The above is just one example of how Aakar Patel has not done justice to his article by including opinions which could have benefited from some proper research. He also states that Hadhrat Ahmad (pbuh) denouced Judaism and Christianity as error. Islam considers both Judaism and Christianity as true faiths corrupted by their followers. Hadhrat Ahmad (as) made his claims at the time when Christian missionary effort in India was at its peak. He held debates with prominent Christian missionaries of his time and showed to the world that Islam was a perfect religion. He also challenged various Hindu revivalists of his time as they also attacked Islam.
But this is only a minot problem with this piece, easily corrected by a letter to editor. My problem lies with what follows in the last part of the article. According to Mr. Patel, Ahmadis should share some blame for being persecuted in Pakistan. He states that Ahmadis supported the two-nation theory and Sir Zafrullah Khan Islamized Pakistan by supporting the Objectives resolution.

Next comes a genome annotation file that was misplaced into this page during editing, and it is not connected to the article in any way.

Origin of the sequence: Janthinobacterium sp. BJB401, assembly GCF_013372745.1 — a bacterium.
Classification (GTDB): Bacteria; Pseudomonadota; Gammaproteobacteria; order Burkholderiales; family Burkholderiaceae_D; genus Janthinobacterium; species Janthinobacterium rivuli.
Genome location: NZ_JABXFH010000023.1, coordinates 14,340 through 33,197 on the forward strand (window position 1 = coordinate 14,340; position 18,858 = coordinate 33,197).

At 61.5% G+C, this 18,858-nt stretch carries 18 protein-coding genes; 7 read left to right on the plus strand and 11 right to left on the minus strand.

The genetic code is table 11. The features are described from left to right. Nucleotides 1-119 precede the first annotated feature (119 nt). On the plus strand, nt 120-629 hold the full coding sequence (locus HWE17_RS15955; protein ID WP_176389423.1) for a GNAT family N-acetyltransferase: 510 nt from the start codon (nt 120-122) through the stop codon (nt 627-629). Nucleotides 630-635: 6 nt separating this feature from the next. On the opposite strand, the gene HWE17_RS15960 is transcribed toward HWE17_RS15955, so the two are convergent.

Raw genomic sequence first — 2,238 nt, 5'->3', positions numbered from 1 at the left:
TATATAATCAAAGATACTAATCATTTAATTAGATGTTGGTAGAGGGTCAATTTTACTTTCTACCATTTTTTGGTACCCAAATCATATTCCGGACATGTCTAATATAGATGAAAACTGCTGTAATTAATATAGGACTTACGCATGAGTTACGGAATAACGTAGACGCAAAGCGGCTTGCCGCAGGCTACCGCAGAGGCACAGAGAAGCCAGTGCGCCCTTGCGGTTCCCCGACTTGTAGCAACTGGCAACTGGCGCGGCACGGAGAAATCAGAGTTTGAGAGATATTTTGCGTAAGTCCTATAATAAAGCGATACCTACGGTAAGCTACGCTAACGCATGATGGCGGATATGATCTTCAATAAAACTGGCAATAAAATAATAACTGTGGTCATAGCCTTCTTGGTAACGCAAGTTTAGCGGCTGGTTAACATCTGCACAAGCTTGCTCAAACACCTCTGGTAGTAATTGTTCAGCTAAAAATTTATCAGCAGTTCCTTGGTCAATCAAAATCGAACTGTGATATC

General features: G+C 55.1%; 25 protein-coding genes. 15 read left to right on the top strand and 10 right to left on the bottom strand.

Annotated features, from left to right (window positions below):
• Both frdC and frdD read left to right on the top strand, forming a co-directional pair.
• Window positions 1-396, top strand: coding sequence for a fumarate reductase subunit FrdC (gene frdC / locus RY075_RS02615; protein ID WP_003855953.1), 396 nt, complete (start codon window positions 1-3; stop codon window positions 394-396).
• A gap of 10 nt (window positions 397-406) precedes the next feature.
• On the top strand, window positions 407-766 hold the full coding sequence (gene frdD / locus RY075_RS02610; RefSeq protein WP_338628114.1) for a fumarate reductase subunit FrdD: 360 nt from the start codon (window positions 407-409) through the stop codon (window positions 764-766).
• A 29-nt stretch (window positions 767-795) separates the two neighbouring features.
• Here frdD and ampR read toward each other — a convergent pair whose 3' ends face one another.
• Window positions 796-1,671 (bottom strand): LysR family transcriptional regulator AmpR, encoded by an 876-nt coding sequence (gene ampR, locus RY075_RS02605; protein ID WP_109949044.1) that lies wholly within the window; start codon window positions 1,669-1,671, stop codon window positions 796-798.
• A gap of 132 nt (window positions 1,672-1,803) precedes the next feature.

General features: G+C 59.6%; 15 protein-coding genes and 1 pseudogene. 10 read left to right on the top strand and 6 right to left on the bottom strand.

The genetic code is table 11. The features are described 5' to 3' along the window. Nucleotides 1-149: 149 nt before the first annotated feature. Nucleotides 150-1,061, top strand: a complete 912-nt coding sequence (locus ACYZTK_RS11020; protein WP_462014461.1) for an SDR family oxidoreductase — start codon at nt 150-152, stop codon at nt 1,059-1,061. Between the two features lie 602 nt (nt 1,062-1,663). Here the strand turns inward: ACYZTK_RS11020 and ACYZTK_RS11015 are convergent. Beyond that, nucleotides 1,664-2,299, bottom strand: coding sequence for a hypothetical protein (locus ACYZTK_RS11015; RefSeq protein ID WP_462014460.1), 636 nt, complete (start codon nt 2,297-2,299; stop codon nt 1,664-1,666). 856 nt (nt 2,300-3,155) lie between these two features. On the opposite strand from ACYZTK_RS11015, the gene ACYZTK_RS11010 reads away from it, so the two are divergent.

Do Ahmadis do deserve to be punished for their support of Muslim league? There are many so-called revisionist liberals who may think that the creation of Pakistan was an accident brought about by a mixture of British and feudal Muslim interests.
Please also note here that the most conservative amongst the Muslims supported Indian National Congress. Same Muslim leaders saw opportunity in Pakistan and started agitations against Ahmadis in 1953. Ahmadis supported Pakistan because the ground realities of British India demanded Muslims to defend their rights. Qaid-e-Azam was right, but unfortunately, Pakistan also inherited the Ahrar, the spiritual forefathers of present day militant outfits. To add to our misery, Maulana Maudoodi also chose Pakistan despite his aversion to its very idea before 1947. The purpose of Ahmadiyya Movement has always been to cleanse Islam of the oppressive and suffocating ideology of such Mullahs. This "war" has been waged since the inception of the community and will carry on until the true Islam is made manifest to the world.